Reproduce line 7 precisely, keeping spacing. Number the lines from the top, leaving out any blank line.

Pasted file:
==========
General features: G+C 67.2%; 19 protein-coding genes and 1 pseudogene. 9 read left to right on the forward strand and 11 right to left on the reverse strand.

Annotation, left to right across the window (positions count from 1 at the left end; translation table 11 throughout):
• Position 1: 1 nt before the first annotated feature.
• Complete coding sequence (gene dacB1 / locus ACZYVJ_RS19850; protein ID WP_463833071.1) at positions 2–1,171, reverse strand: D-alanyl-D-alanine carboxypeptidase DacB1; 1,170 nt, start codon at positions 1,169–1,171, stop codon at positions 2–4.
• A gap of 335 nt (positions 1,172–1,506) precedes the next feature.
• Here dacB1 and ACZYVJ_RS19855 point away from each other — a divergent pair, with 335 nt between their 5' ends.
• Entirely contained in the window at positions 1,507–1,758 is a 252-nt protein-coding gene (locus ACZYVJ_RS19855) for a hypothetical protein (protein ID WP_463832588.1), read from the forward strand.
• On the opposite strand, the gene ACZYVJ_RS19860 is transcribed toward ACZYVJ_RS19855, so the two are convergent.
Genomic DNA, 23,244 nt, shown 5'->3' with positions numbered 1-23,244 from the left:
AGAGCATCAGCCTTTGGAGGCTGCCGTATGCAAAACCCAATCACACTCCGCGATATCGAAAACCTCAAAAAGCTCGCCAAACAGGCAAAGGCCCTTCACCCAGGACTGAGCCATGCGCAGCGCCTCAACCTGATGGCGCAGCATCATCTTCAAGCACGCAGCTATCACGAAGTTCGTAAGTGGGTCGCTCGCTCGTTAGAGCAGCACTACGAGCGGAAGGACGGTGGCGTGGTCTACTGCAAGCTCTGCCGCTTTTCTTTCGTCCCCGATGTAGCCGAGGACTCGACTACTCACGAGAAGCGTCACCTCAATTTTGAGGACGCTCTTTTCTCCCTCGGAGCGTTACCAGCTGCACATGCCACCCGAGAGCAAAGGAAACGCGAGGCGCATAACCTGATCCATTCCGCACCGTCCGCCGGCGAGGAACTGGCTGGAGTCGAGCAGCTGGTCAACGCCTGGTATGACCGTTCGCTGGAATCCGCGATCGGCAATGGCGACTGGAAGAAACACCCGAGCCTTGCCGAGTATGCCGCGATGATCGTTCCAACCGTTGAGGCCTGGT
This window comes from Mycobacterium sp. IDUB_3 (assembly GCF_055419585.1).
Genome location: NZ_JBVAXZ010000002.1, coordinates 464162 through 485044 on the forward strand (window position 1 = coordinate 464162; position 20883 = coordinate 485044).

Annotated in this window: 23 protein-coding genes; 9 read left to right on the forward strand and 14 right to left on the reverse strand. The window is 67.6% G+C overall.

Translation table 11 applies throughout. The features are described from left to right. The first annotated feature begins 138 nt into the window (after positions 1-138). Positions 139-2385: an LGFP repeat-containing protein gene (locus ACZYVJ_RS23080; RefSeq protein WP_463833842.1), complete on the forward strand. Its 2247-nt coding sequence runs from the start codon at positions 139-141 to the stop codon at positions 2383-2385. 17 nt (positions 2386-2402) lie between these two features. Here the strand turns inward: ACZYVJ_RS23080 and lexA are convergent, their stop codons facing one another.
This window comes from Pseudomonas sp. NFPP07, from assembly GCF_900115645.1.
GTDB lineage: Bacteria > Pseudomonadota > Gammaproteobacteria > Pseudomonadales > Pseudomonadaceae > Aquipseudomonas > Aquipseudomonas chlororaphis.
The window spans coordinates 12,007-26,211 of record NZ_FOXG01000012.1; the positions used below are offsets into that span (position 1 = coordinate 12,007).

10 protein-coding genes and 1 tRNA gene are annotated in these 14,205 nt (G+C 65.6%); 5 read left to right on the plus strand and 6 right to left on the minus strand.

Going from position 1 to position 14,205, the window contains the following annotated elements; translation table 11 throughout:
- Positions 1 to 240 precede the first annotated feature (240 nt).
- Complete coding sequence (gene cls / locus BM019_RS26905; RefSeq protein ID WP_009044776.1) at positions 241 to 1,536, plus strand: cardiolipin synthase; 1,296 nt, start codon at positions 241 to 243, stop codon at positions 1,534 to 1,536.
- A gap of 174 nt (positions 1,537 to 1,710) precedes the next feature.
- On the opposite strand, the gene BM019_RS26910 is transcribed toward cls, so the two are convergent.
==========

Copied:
• Entirely contained in the window at positions 1,507–1,758 is a 252-nt protein-coding gene (locus ACZYVJ_RS19855) for a hypothetical protein (protein ID WP_463832588.1), read from the forward strand.